The original models were executed in biscuit de Sèvres and exhibited by Simon-Louis Boizot (1743-1809) in the Salon of 1786. They are variations of the same subjects treated by Marsy and Girardon which were the reductions of marble enlèvements planned by Le Brun and erected in the garden at Versailles in 1684-1687 to decorate the Parterre d'Eau.
The subjects are drawn from Greek mythology. Pluto, king of the underworld, is said to have observed Proserpine, daughter of Ceres, picking flowers in a meadow. Inflamed by love, having been hit by one of Cupids arrows, Pluto swept Proserpine away on his chariot and carried her down to his kingdom below. Similarly Boreas, the north wind, loved Oreithyia, the daughter of the legendary king of Athens, and carried her off against her will to be his bride. Two 18th century bronze versions are in the Wallace Collection, London.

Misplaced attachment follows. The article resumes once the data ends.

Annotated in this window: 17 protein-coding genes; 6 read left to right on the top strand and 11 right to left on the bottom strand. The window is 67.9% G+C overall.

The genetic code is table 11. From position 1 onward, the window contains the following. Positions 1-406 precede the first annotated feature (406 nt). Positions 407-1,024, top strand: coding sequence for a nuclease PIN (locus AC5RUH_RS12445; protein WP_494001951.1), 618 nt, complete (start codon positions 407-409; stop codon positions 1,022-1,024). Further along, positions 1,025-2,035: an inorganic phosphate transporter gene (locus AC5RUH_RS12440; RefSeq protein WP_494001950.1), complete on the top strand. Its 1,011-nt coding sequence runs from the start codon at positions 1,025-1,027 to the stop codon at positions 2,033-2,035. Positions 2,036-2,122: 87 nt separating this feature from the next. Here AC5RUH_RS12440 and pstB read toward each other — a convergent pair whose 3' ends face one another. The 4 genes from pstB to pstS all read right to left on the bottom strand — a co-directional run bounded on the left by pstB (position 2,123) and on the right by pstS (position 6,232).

Simon-Louis Boizot was the son of Antoine Boizot, painter and born in the Gobelins, Paris. He began as the pupil of Slodtz and obtained a first prize for sculpture in 1762, which admitted him to a scholarship in the royal schools. He made the usual journey to Rome as a pensionnaire of the Academy, and became an academician in 1778, his morceau de réception being his statue of Meleager now in the Louvre. From 1774 to 1785 he was in charge of the sculpture section of the Manufacture Royale de Sèvres, for which he executed numerous models. During the Revolution he escaped the eclipse which overtook so many of the royal sculptors, and was made a member of the commissions appointed to take over the protection of works of art and science, and contributed to the decoration of the column of Le Grande Armée in the Place Vendôme.